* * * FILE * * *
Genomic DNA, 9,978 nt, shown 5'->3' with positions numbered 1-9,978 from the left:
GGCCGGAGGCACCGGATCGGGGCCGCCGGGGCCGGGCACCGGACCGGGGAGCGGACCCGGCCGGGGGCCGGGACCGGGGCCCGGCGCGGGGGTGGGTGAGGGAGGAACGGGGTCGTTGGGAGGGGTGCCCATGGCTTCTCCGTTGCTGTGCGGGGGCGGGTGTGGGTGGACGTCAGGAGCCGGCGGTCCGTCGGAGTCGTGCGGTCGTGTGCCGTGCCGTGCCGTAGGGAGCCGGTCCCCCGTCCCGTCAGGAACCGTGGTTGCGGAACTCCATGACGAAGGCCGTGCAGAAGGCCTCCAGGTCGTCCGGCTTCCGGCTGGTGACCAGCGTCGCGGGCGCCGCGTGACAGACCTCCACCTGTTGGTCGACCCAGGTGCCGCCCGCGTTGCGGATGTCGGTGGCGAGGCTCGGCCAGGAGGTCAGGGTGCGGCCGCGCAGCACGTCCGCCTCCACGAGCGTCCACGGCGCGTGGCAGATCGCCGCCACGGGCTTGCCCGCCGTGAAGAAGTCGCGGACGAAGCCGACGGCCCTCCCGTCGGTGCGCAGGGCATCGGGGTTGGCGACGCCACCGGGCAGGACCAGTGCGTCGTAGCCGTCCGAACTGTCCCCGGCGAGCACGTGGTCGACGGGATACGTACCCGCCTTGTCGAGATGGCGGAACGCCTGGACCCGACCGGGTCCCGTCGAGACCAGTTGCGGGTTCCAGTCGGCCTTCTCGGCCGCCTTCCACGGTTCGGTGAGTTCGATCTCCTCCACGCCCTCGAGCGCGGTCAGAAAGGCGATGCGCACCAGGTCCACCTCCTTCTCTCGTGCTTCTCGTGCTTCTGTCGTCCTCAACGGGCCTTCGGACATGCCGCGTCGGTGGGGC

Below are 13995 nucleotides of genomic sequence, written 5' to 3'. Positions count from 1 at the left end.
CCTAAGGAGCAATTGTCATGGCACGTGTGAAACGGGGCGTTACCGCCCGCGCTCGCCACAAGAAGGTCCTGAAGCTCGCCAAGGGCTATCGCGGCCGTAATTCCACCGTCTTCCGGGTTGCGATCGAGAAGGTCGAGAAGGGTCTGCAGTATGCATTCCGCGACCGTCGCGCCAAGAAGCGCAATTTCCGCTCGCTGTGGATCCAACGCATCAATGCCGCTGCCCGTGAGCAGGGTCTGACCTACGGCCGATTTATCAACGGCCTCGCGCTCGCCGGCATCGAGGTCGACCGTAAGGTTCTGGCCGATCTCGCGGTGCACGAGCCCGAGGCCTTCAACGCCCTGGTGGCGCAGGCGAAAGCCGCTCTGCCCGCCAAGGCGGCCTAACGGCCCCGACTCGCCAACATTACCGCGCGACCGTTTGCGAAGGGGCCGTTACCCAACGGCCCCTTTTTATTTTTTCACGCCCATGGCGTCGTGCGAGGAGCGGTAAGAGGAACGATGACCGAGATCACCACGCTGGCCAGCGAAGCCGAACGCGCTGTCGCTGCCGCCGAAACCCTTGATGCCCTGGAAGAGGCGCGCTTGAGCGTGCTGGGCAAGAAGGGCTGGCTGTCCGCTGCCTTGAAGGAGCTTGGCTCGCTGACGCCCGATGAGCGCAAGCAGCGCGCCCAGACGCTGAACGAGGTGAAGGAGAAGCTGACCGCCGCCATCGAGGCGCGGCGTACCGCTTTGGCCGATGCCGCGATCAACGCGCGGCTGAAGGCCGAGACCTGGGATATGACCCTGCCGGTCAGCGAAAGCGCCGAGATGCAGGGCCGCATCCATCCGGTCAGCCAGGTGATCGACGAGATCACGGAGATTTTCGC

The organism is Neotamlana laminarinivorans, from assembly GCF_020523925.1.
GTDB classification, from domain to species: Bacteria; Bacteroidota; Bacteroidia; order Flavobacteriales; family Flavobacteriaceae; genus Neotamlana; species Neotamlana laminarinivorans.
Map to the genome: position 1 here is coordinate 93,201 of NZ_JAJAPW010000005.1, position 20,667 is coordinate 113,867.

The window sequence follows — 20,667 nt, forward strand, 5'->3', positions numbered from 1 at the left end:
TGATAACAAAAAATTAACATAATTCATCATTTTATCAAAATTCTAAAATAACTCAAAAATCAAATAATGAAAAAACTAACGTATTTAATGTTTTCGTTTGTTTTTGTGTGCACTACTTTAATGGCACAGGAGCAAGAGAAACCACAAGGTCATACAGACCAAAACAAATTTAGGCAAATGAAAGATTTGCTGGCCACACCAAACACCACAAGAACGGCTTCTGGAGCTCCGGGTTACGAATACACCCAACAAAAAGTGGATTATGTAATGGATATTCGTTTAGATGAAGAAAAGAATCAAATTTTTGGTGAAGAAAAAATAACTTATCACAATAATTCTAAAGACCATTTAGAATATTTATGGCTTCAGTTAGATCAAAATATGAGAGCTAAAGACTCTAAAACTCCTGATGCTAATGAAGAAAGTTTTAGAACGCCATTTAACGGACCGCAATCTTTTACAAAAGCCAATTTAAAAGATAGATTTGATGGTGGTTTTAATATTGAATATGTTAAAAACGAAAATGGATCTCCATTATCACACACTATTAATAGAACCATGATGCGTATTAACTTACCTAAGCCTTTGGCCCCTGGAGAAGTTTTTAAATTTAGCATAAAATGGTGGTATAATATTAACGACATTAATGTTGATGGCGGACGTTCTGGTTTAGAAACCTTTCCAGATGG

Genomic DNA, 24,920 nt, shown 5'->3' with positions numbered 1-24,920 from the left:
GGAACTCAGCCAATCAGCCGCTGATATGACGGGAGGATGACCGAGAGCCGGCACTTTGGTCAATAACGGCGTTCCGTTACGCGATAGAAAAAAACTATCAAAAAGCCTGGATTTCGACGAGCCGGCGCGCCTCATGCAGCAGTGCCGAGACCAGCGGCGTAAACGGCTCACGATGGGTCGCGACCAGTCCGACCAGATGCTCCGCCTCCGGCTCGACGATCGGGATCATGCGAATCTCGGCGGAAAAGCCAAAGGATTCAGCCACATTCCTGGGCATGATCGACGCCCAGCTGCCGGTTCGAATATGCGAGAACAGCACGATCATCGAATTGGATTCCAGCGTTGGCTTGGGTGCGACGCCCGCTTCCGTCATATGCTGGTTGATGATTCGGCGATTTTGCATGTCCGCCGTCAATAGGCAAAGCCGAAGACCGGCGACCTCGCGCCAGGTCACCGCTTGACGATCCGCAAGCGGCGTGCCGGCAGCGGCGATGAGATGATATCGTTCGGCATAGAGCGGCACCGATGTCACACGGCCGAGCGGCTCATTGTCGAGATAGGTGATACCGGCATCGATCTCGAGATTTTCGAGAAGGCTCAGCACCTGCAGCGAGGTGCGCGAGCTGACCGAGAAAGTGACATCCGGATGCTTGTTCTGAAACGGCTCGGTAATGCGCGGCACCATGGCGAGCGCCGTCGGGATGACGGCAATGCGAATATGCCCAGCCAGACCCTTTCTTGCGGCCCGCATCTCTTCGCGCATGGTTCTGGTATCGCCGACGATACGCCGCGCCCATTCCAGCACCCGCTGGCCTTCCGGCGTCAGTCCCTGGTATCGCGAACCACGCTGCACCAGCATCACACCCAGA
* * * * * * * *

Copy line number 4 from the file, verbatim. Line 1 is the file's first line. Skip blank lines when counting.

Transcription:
CCTAAGGAGCAATTGTCATGGCACGTGTGAAACGGGGCGTTACCGCCCGCGCTCGCCACAAGAAGGTCCTGAAGCTCGCCAAGGGCTATCGCGGCCGTAATTCCACCGTCTTCCGGGTTGCGATCGAGAAGGTCGAGAAGGGTCTGCAGTATGCATTCCGCGACCGTCGCGCCAAGAAGCGCAATTTCCGCTCGCTGTGGATCCAACGCATCAATGCCGCTGCCCGTGAGCAGGGTCTGACCTACGGCCGATTTATCAACGGCCTCGCGCTCGCCGGCATCGAGGTCGACCGTAAGGTTCTGGCCGATCTCGCGGTGCACGAGCCCGAGGCCTTCAACGCCCTGGTGGCGCAGGCGAAAGCCGCTCTGCCCGCCAAGGCGGCCTAACGGCCCCGACTCGCCAACATTACCGCGCGACCGTTTGCGAAGGGGCCGTTACCCAACGGCCCCTTTTTATTTTTTCACGCCCATGGCGTCGTGCGAGGAGCGGTAAGAGGAACGATGACCGAGATCACCACGCTGGCCAGCGAAGCCGAACGCGCTGTCGCTGCCGCCGAAACCCTTGATGCCCTGGAAGAGGCGCGCTTGAGCGTGCTGGGCAAGAAGGGCTGGCTGTCCGCTGCCTTGAAGGAGCTTGGCTCGCTGACGCCCGATGAGCGCAAGCAGCGCGCCCAGACGCTGAACGAGGTGAAGGAGAAGCTGACCGCCGCCATCGAGGCGCGGCGTACCGCTTTGGCCGATGCCGCGATCAACGCGCGGCTGAAGGCCGAGACCTGGGATATGACCCTGCCGGTCAGCGAAAGCGCCGAGATGCAGGGCCGCATCCATCCGGTCAGCCAGGTGATCGACGAGATCACGGAGATTTTCGC